Although the roots of Mahayana Buddhism are found in the pre-Christian era, it does not become fully visible historically until the second century CE Mahayana thought combines religious elements and philosophical reflection.
Some scholars suggest that devotion to Buddha’s relics in stupas may have inspired such developments.
From the religious-mythological standpoint, the concept of Buddha evolved from an ordinary human being to a quasi-divine being. Perhaps inspired by Hindu mythology, the principle of Buddha was conceived as a cosmic reality, manifesting itself in a succession of Buddhas before Gautama and in the infinity of cosmic worlds. Together with the Buddha Sakyamuni, there appears a host of great bodhisattvas such as the

Bodhisattva of Compassion
(Skt. Avalokitesvara; Ch. Kuan-yin, J. Kannon) who are active in helping beings gain salvation. There are depictions of the glorious lands of the Buddhas such as the Western Pure Land of Amitabha ( Ch. O’mi-to-fo, J. Amida). An infinity of Buddhas and Buddha-lands penetrate every region of the cosmos in all the ten directions in the macro world, as well in the infinitesimal micro world. All reality is seen pervaded and embraced by the compassion of cosmic Buddhahood.
Mahayana interpretation of the nature of Buddha also contrasted with that of the Theravada tradition. Though mythic and legendary elements appear in the Theravada tradition, the

Buddha is described as the pioneer, simply the example for others to follow.
Scriptural accounts of his activities and relations with his disciples are soberly realistic. The contrast in the conception of the Buddha here is similar to that found in the difference between the Jesus of the Synoptic Gospels (Matthew, Mark, Luke) who is a human being inspired by God,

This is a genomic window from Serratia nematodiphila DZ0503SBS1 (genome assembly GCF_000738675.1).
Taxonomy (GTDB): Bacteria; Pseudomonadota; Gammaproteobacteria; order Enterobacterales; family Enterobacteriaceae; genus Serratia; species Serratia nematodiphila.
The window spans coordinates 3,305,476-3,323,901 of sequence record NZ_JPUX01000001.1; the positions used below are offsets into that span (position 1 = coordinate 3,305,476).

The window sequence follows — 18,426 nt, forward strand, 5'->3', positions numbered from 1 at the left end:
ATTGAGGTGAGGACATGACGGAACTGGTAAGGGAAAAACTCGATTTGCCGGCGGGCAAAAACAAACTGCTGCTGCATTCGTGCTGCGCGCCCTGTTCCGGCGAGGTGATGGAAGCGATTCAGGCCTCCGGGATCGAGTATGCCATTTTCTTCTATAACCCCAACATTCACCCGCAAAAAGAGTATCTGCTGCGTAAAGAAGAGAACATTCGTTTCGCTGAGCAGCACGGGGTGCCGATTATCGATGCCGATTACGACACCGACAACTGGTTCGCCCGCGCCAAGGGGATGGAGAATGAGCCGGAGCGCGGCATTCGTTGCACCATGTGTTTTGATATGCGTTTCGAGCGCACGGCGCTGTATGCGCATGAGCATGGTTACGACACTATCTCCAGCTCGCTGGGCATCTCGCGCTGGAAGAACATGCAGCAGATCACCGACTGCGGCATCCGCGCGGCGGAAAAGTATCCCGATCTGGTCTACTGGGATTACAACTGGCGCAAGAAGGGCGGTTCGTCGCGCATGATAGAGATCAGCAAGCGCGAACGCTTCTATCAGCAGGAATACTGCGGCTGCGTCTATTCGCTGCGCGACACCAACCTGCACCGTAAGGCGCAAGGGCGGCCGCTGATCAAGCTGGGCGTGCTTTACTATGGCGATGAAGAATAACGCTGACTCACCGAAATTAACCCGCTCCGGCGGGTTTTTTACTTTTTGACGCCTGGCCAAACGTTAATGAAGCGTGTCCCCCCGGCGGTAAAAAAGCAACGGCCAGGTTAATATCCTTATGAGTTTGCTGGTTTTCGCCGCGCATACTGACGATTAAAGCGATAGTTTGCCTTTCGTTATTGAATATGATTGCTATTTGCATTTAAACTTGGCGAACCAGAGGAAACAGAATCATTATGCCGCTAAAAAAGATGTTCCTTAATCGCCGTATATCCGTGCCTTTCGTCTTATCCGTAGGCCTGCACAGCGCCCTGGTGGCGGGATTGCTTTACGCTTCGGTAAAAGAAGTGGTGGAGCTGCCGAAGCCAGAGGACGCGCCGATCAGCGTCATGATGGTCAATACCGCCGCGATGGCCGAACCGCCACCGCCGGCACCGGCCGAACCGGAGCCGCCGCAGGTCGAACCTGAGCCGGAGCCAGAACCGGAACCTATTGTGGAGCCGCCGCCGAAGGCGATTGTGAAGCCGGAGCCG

and the Jesus of the Gospel of John who is God incarnate.
(This is really saying the same thing, as we are the sonship of God, but also one with consciousness which is incarnate.)-Added by Kelly Granite Enck (author of the blog)

While scholars are uncertain of the circumstances, there were objections to this new development and we can find evidences of conflict within the Mahayana Sutras. These sutras generally consider the Theravadins, which the Mahayanist refers to disparagingly as “Hinayana” or smaller, lesser vehicle, as followers of the elementary teaching teaching of the Buddha.7 The concept of the Buddha is discussed in the Mahayana tradition in a doctrine called the three bodies of the Buddha (Trikaya). According to this comprehensive theology, the Buddha is viewed from three aspects. First, there is the Buddha as he appeared in history in the person of Gautama Buddha, Sakyamuni (the sage of the Sakya clan). This is called the Manifested or Transformed Buddha. Secondly, there is the Recompensed Buddha, which represents the Buddhas appearing in the Mahayana texts such as the Pure Land Sutras which depict Amitabha who resides in his Buddha land, enjoying the fruits of his enlightenment. The foundation of these concepts is given in the third aspect which is the Truth Body of the Buddha. The Truth Body is undefinable, inconceivable absolute reality. It is the Absolute out of which the Buddha assumes many forms to bring beings to salvation. The Absolute is characterized by the qualities of compassion and wisdom.

In line with the transformation of the concept of the Buddha in the Mahayana tradition, the religious ideals of the Theravada and the Mahayana diverged. While we cannot go into the fine details of these concepts, we may note that the ideal of the Theravada tradition, is called arhat, the Worthy One or “One who has done all that has to be done” to gain enlightenment. He has followed faithfully the model of Sakyamuni. Essentially salvation is individualistic.